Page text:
We use cookies to enhance your experience on our website. By continuing to use our website, you are agreeing to our use of cookies. You can change your cookie settings at any time. Find out more
Reference list

Princes of Wales (1301–2013)

Since 1301, the title prince of Wales, invariably coupled with the earldom of Chester, has usually been granted to the eldest son of the English or British sovereign, or occasionally the eldest son of a deceased eldest son. Neither title is hereditary and neither is automatically borne by the sovereign's eldest son, unlike the dukedoms of Cornwall and Rothesay, and other titles associated with the heir apparent to the throne of the United Kingdom.

The first English recipient of the title, the future Edward II, was created prince of Wales by his father, Edward I, in the Lincoln parliament of 1301. The story that the baby Edward was presented to the Welsh as their prince in 1284 reflects the possibility that Edward I may have chosen to have his wife give birth at Caernarfon to make political capital from the association of the site with imperial Rome in Welsh legend. As there is no record of the story earlier than the sixteenth century, nor of Edward being styled prince of Wales before the creation of 1301, the story must be regarded as a myth.

Three princes who were never formally created prince of Wales were referred to by the title. The future Henry VI was called prince of Wales in a codicil to the will of his father, Henry V; the future Charles II was known by the title at least from the formation of his household in 1638; and James Francis Edward was officially referred to as prince of Wales from his birth in 1688 until the deposition of his father, James II and VII. He continued to be regarded as prince of Wales by supporters of his father's claim to the throne until James II and VII died, when he assumed the title King James III and VIII. Charles Edward, son of James Francis Edward, was styled prince of Wales from his birth on 31 December 1720 until 1 January 1766 when he assumed the style of King Charles III on the death of James.
7 Feb 1301–8 July 1307Edward, later Edward II (b. 25 April 1284, d. 21 Sept 1327)
18 March 1333–8 June 1376Edward [Edward of Woodstock; known as the Black Prince] (b. 15 June 1330, d. 8 June 1376)
20 Nov 1376–22 June 1377Richard, later Richard II (b. 6 Jan 1367, d. 14 Feb 1400?)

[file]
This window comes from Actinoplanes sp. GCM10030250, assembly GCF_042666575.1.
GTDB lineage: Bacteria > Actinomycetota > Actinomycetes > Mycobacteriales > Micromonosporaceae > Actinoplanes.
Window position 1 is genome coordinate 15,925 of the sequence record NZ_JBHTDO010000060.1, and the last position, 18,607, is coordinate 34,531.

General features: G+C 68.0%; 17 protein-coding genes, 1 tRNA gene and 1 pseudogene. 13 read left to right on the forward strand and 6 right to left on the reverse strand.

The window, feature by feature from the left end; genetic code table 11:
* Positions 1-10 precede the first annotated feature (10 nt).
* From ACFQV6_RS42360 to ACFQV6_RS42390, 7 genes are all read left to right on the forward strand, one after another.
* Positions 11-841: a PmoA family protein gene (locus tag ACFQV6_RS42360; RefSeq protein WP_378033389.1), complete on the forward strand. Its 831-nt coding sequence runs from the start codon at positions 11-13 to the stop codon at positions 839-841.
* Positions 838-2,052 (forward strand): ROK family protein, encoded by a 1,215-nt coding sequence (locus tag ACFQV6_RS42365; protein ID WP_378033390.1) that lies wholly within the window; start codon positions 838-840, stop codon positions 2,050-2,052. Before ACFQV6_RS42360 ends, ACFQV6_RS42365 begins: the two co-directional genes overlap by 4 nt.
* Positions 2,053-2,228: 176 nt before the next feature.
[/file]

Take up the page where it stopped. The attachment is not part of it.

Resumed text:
15 Oct 1399–21 March 1413Henry, later Henry V (b. 16 Sept 1386, d. 31 Aug 1422)
Aug 1422Henry, later Henry VI (b. 6 Dec 1421, d. 21 May 1471); never formally created prince of Wales
15 March 1454–16 Dec 1461 [attainted]; 3 Oct 1470–11 April 1471Edward [Edward of Westminster] (b. 13 Oct 1453, d. 4 May 1471)
26 June 1471–9 April 1483Edward, later Edward V (b. 2 Nov 1470, d. July x Sep 1483)
24 Aug 1483–March 1484Edward [Edward of Middleham] (b. 1474×6, d. March 1484)
29 Nov 1489–2 April 1502Arthur (b. 19 Sept 1486, d. 1502)
18 Feb 1504–22 April 1509Henry, later Henry VIII (b. 28 June 1491, d. 28 Jan 1547)
4 June 1610–6 Nov 1612Henry Frederick (b. 19 Feb 1594, d. 6 Nov 1612)
4 Nov 1616–27 March 1625Charles, later Charles I (b. 19 Nov 1600, d. 30 Jan 1649)
c. 1638–30 Jan 1649Charles, later Charles II (b. 29 May 1630, d. 6 Feb 1685); never formally created prince of Wales
4 July 1688–11 Dec 1688James Francis Edward (b. 10 June 1688, d. 1 Jan 1766); never formally created prince of Wales
27 Sept 1714–11 June 1727George Augustus, later George II (b. 10 Nov 1683 NS, d. 25 Oct 1760)
8 Jan 1729–20 March 1751Frederick Lewis (b. 31 Jan 1707 NS, d. 20 March 1751)
20 April 1751–30 Oct 1760George William Frederick, later George III (b. 24 May 1738, d. 29 Jan 1820)
19 Aug 1762–29 Jan 1820George Augustus Frederick, later George IV (b. 12 Aug 1762, d. 26 June 1830)
8 Dec 1841–22 Jan 1901Albert Edward, later Edward VII (b. 9 Nov 1841, d. 6 May 1910)
9 Nov 1901–6 May 1910George Frederick Ernest Albert, later George V (b. 3 June 1865, d. 20 Jan 1936)
23 June 1910–20 Jan 1936Edward Albert Christian George Andrew Patrick David, later Edward VIII (b. 23 June 1894, d. 28 May 1972)
26 July 1958–Charles Philip Arthur George (b. 14 Nov 1948)